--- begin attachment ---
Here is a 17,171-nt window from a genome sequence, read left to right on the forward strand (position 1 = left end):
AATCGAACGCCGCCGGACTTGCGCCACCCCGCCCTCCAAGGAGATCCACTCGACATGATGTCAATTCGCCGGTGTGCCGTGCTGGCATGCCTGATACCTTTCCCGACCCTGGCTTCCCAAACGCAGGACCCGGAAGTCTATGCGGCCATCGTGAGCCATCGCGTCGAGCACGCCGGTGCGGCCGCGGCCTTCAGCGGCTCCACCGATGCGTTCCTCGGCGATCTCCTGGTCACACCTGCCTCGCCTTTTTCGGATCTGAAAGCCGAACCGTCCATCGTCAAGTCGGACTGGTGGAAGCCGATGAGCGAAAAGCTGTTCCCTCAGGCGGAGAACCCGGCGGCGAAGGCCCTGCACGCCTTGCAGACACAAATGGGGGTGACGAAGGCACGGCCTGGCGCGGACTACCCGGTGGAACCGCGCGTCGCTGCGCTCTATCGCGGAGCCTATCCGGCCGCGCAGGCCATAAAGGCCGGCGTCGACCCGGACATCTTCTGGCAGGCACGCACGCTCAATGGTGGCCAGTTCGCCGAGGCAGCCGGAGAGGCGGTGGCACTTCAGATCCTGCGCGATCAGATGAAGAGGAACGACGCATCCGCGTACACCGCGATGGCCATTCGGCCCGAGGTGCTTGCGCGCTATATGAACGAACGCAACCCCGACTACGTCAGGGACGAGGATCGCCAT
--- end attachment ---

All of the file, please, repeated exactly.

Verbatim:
Here is a 17,171-nt window from a genome sequence, read left to right on the forward strand (position 1 = left end):
AATCGAACGCCGCCGGACTTGCGCCACCCCGCCCTCCAAGGAGATCCACTCGACATGATGTCAATTCGCCGGTGTGCCGTGCTGGCATGCCTGATACCTTTCCCGACCCTGGCTTCCCAAACGCAGGACCCGGAAGTCTATGCGGCCATCGTGAGCCATCGCGTCGAGCACGCCGGTGCGGCCGCGGCCTTCAGCGGCTCCACCGATGCGTTCCTCGGCGATCTCCTGGTCACACCTGCCTCGCCTTTTTCGGATCTGAAAGCCGAACCGTCCATCGTCAAGTCGGACTGGTGGAAGCCGATGAGCGAAAAGCTGTTCCCTCAGGCGGAGAACCCGGCGGCGAAGGCCCTGCACGCCTTGCAGACACAAATGGGGGTGACGAAGGCACGGCCTGGCGCGGACTACCCGGTGGAACCGCGCGTCGCTGCGCTCTATCGCGGAGCCTATCCGGCCGCGCAGGCCATAAAGGCCGGCGTCGACCCGGACATCTTCTGGCAGGCACGCACGCTCAATGGTGGCCAGTTCGCCGAGGCAGCCGGAGAGGCGGTGGCACTTCAGATCCTGCGCGATCAGATGAAGAGGAACGACGCATCCGCGTACACCGCGATGGCCATTCGGCCCGAGGTGCTTGCGCGCTATATGAACGAACGCAACCCCGACTACGTCAGGGACGAGGATCGCCAT